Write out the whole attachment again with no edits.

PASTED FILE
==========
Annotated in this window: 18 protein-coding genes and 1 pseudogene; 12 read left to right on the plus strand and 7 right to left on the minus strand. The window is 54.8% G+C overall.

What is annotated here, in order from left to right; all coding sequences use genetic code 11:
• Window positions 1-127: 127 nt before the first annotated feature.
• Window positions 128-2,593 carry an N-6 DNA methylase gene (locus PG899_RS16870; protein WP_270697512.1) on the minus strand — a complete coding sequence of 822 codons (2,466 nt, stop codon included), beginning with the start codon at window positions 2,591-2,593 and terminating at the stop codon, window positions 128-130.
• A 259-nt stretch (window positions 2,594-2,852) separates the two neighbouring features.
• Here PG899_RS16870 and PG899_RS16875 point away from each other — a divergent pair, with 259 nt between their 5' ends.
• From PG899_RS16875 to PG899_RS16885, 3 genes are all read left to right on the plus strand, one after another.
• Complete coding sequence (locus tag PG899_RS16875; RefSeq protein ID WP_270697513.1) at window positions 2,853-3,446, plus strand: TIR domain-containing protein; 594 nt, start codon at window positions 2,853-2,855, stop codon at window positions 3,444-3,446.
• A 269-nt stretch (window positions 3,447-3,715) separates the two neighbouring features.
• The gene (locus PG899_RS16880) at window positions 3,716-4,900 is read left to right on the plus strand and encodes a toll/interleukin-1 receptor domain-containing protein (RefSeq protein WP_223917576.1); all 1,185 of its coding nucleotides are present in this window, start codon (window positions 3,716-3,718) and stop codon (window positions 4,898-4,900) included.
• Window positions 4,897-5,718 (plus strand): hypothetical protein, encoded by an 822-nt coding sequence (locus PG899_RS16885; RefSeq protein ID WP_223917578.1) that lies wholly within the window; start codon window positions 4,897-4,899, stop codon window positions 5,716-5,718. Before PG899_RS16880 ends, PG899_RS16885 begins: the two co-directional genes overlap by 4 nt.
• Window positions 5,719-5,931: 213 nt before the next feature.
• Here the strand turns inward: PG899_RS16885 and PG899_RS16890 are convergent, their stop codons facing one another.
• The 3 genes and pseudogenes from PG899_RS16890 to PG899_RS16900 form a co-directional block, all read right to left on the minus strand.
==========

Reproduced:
Annotated in this window: 18 protein-coding genes and 1 pseudogene; 12 read left to right on the plus strand and 7 right to left on the minus strand. The window is 54.8% G+C overall.

What is annotated here, in order from left to right; all coding sequences use genetic code 11:
• Window positions 1-127: 127 nt before the first annotated feature.
• Window positions 128-2,593 carry an N-6 DNA methylase gene (locus PG899_RS16870; protein WP_270697512.1) on the minus strand — a complete coding sequence of 822 codons (2,466 nt, stop codon included), beginning with the start codon at window positions 2,591-2,593 and terminating at the stop codon, window positions 128-130.
• A 259-nt stretch (window positions 2,594-2,852) separates the two neighbouring features.
• Here PG899_RS16870 and PG899_RS16875 point away from each other — a divergent pair, with 259 nt between their 5' ends.
• From PG899_RS16875 to PG899_RS16885, 3 genes are all read left to right on the plus strand, one after another.
• Complete coding sequence (locus tag PG899_RS16875; RefSeq protein ID WP_270697513.1) at window positions 2,853-3,446, plus strand: TIR domain-containing protein; 594 nt, start codon at window positions 2,853-2,855, stop codon at window positions 3,444-3,446.
• A 269-nt stretch (window positions 3,447-3,715) separates the two neighbouring features.
• The gene (locus PG899_RS16880) at window positions 3,716-4,900 is read left to right on the plus strand and encodes a toll/interleukin-1 receptor domain-containing protein (RefSeq protein WP_223917576.1); all 1,185 of its coding nucleotides are present in this window, start codon (window positions 3,716-3,718) and stop codon (window positions 4,898-4,900) included.
• Window positions 4,897-5,718 (plus strand): hypothetical protein, encoded by an 822-nt coding sequence (locus PG899_RS16885; RefSeq protein ID WP_223917578.1) that lies wholly within the window; start codon window positions 4,897-4,899, stop codon window positions 5,716-5,718. Before PG899_RS16880 ends, PG899_RS16885 begins: the two co-directional genes overlap by 4 nt.
• Window positions 5,719-5,931: 213 nt before the next feature.
• Here the strand turns inward: PG899_RS16885 and PG899_RS16890 are convergent, their stop codons facing one another.
• The 3 genes and pseudogenes from PG899_RS16890 to PG899_RS16900 form a co-directional block, all read right to left on the minus strand.